Are Scientists Overselling The Recent Discovery Of Methane On Mars?

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Is the recent discovery of methane on Mars being oversold to the public as a discovery of life to encourage more funding for future projects? originally appeared on Quora: the place to gain and share knowledge, empowering people to learn from others and better understand the world.

Answer by Nicole Gravagna, Neuroscience PhD, on Quora:

Is the recent discovery of methane on Mars being oversold to the public as a discovery of life to encourage more funding for future projects? If so, how do scientists feel about this?

When I was still a scientist who worked in the lab, I had a running joke with the other scientists. “Hey, guys! They found water on Mars!” The others knew the right response was feigned surprise. “Whoa! Really? No way!”

They discovered water on Mars no less than 17 times in the 6 years that I worked in that lab and had that running gag with my colleagues. Maybe they discovered water on the moon a few of those times. We lost track.

Public interest news media and true scientific discoveries are poorly connected to one another. Real scientific discovery happens very very quietly. It’s like Elmer Fudd hunting wabbits. Shhhh. We don’t want to scare the results away.

A scientist doesn’t “discover” something unless some scientific publication allows them to have a forum with other peer scientists. This is called peer review. Often this forum consists of a scientist writing up their results along with other results that they collected recently into a nice story of related results.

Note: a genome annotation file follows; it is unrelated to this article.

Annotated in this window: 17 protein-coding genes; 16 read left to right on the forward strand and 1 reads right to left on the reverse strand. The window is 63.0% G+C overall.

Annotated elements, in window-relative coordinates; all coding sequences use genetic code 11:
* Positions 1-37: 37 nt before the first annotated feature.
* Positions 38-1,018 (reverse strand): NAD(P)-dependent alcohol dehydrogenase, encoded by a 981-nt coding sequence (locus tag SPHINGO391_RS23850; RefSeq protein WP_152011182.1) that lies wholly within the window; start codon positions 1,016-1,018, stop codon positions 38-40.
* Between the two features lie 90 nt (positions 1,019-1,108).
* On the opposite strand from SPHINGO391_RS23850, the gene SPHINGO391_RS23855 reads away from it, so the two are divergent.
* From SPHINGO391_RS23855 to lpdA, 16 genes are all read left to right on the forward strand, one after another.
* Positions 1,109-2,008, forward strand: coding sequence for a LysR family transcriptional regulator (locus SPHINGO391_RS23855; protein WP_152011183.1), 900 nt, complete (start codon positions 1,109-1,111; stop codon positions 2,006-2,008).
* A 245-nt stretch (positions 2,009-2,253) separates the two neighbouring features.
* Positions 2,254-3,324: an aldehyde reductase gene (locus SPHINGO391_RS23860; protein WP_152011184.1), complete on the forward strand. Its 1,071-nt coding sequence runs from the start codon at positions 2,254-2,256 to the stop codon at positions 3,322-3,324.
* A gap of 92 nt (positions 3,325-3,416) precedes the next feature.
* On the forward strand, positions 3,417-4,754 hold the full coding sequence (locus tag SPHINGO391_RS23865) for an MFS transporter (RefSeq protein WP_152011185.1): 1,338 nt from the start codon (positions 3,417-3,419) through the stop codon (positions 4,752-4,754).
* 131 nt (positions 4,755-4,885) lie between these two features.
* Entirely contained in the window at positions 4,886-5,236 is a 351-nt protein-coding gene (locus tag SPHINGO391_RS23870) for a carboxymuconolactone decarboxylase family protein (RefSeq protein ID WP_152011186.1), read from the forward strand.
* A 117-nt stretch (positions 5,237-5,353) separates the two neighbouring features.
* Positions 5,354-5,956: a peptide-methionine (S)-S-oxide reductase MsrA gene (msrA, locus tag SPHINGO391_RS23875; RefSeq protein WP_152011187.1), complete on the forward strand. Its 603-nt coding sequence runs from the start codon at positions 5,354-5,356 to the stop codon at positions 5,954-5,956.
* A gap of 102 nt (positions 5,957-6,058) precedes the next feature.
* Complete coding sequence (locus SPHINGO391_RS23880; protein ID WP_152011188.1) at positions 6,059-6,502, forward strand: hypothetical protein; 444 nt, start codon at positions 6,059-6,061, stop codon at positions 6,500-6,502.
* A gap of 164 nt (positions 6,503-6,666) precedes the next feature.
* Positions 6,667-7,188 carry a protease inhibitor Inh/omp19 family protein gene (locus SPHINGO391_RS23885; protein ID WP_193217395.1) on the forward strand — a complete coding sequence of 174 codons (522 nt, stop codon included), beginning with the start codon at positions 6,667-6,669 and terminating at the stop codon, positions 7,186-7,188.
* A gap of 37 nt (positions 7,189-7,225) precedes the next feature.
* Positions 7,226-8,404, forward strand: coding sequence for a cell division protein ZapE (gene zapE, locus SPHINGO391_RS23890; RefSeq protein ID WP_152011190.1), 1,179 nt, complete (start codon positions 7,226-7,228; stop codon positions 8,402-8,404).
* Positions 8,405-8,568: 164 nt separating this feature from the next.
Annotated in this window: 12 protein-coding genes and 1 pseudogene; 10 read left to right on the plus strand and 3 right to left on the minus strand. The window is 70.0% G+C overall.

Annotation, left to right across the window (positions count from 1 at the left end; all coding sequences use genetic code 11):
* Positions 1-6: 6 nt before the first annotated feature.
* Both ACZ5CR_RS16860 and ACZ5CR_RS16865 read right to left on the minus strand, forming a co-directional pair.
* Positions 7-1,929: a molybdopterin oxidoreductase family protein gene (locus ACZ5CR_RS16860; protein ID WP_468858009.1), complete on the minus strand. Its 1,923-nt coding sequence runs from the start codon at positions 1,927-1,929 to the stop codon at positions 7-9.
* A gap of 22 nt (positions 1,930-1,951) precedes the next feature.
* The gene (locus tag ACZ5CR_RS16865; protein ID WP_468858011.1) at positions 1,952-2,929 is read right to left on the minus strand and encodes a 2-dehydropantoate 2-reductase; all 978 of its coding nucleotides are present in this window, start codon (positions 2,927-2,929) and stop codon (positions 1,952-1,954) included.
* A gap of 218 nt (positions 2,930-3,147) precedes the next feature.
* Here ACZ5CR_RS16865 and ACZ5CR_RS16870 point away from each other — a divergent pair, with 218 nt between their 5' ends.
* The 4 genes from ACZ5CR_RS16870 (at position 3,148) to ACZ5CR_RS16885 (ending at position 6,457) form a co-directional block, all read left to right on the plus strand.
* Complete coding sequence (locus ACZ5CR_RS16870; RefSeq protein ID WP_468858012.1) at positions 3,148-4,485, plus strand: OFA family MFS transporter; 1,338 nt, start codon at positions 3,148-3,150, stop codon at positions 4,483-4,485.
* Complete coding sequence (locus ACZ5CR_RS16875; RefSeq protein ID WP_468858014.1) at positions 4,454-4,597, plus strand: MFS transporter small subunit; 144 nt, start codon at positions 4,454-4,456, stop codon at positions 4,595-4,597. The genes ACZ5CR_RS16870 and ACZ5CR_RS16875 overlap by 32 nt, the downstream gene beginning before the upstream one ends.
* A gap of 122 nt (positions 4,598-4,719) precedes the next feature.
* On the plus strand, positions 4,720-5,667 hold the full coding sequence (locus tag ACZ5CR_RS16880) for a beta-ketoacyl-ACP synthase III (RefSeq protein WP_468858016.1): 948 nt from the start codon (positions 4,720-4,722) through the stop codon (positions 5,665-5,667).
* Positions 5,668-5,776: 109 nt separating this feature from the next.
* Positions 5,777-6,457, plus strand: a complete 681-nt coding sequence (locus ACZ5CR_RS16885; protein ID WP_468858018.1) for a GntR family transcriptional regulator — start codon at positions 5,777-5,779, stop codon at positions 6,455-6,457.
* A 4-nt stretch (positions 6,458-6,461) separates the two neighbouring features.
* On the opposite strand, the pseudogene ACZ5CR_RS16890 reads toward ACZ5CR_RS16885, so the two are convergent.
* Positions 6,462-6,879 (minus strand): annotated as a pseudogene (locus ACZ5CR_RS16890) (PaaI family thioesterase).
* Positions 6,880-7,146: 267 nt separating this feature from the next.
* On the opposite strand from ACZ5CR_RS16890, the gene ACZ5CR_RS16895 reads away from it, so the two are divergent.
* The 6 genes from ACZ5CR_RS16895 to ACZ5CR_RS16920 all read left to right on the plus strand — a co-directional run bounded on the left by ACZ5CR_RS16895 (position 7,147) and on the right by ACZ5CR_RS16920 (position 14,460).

Then that draft paper is given to others scientists (sometimes strangers, sometimes friends) and it is criticized thoroughly. That’s the “right” thing to do. Criticize the heck out of another scientist’s science.

Only after holes have been poked in the science and patched back up again with stated caveats and qualifiers does the science see the public eye. And by “public” I mean the scientific public. These papers are written in a language that most people can’t read–science. It’s a lot like legalese.

The news doesn’t catch wind of science right away. Often there’s a period of time where there’s a gentlemen’s agreement that the science article can stay in the science world before other public interest articles can write about it.

Then, after all that, the public might just hear about a scientific discovery. Maybe. A year or three have gone by at this point.

You see, most scientific discoveries are just too damned boring for regular news media. Regular people (non scientists) need some kind of context that they understand before they can care about a scientific finding. So, discoveries like a finding a chemical like methane on Mars just isn’t newsworthy unless some journalist can add the so what? part of the story.

When a scientist finds methane on Mars, there’s usually a single line in the whole discovery paper that suggests maybe there’s a slight chance that methane might kind of suggest that life could have existed in some form on Mars at some point. Super wishy washy.

You see, science is about fact and fact is very very narrow. Fact is never as big as “life on Mars.” Fact is more like, “we saw a methane signal using three different types of assays that we used to detect methane in a significant number of the samples we tested.” Fact is what and how. Fact is never why or so what.

So yes, all science is oversold to the public because the public wouldn’t give a care about it if it wasn’t over sold. The public cares about so what. The public cares about why. Science is simply the what and how. To get to why and so what, you have to add some showmanship and that part comes from journalists like me.

Peer review and the publication process

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Joan Guzman